Measurement of assertive behavior: Construct and predictive validity of self-report, role-playing, and in-vivo measures

B. R. Burkhart, S. B. Green, W. H. Harrison

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The authors examined the predictive validity and construct equivalence of the three major procedures used to measure assertive behavior: self-report, behavioral role-playing, and in-vivo assessment. Seventy-five subjects, who spanned the range of assertiveness, completed two self-report measures of assertiveness, the Rathus Assertiveness Scale (RAS) and the College Self-Expression Scale (CSES); two scales from the Endler S-R Inventory of General Trait Anxiousness, the interpersonal and general anxiety scales; eight role-playing situations that involved the expression of positive and negative assertiveness; and a telephone in-vivo task. In general the study revealed the following: assertiveness measures are task-dependent in that there was more overlap within task than between tasks; there is a moderate degree of correspondence between self-report and role-playing measures, although this was true only for negative assertion; positive and negative assertion do not appear to have the same topography of responding; and there appears to be no consistent relationship between the in-vivo measure and any other type of assertiveness measure.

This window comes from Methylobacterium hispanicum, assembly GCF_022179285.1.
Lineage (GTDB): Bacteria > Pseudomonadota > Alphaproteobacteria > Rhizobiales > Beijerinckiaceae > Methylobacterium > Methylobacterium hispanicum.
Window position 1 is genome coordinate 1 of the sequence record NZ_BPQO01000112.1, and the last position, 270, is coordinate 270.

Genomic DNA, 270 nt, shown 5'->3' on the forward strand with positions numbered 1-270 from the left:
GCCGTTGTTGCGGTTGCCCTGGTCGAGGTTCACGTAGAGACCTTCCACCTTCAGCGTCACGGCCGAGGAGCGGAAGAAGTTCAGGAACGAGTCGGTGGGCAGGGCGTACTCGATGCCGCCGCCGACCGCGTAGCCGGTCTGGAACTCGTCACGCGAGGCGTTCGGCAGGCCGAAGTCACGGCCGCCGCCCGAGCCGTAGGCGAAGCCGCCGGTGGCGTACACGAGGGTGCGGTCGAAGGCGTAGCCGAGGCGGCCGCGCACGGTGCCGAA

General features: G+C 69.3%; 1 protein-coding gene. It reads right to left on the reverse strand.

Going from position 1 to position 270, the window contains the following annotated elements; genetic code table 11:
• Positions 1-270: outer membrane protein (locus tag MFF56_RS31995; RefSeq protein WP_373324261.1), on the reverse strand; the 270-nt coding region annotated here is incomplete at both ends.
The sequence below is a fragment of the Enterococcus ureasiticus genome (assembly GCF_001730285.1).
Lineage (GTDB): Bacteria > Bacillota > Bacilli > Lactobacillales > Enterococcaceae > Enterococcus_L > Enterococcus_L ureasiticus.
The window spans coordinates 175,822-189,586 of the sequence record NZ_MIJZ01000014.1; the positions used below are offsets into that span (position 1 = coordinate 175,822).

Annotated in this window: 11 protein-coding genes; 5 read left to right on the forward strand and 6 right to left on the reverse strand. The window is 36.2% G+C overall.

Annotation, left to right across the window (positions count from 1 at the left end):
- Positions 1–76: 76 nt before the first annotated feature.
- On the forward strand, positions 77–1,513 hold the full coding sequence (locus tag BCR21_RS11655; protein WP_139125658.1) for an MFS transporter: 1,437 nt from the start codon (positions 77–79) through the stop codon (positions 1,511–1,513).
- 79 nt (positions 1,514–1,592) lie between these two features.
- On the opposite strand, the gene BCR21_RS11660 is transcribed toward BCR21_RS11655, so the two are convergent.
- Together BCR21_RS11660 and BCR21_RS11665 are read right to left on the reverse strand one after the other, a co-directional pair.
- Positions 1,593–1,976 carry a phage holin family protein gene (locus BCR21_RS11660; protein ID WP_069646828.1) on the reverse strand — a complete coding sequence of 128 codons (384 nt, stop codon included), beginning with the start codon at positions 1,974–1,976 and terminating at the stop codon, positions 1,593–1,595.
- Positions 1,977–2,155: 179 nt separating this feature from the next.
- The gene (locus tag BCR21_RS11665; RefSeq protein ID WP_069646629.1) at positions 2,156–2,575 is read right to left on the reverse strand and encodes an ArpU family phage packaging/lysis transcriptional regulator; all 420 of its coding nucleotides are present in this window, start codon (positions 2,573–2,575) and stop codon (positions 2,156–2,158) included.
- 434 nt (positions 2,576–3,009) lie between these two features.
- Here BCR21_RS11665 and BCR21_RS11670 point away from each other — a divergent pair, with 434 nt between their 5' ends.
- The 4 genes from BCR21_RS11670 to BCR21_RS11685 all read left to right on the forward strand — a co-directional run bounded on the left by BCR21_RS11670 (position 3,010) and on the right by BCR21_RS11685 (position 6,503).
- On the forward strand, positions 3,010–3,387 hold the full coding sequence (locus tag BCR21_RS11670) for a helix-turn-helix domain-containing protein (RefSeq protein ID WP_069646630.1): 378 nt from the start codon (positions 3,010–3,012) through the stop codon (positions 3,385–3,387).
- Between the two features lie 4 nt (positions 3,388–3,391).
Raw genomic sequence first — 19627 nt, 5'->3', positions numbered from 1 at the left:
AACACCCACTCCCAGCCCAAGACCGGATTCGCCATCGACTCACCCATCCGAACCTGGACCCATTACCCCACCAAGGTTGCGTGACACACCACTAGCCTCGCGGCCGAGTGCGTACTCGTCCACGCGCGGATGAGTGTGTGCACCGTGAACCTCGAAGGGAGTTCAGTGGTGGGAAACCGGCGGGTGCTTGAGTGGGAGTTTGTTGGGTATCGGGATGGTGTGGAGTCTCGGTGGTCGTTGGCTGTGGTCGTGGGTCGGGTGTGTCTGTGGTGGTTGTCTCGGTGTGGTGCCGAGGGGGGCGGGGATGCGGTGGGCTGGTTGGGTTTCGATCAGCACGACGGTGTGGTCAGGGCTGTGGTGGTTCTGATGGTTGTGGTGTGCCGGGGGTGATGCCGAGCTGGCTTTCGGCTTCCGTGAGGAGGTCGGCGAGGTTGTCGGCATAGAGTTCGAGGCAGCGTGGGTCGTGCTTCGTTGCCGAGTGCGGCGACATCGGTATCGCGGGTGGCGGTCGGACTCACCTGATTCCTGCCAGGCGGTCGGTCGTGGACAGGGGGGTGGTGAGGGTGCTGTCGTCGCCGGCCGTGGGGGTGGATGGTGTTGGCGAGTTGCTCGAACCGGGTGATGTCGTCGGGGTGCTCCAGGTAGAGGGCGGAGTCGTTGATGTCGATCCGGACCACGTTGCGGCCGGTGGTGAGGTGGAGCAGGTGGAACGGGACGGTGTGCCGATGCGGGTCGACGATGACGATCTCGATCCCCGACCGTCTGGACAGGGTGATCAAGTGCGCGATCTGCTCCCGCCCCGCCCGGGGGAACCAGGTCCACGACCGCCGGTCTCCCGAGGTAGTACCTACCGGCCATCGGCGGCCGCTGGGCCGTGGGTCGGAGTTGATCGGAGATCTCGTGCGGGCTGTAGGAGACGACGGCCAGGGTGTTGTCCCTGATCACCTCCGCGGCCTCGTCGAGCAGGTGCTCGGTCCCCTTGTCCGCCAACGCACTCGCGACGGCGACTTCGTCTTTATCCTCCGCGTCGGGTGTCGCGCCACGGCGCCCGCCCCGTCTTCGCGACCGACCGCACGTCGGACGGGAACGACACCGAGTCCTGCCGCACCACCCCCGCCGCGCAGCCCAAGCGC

Original languageEnglish (US)
Pages (from-to)376-383
Number of pages8
JournalJournal of Clinical Psychology
Issue number2
Publication statusPublished - 1979
Externally publishedYes


ASJC Scopus subject areas

  • Psychology(all)
  • Clinical Psychology

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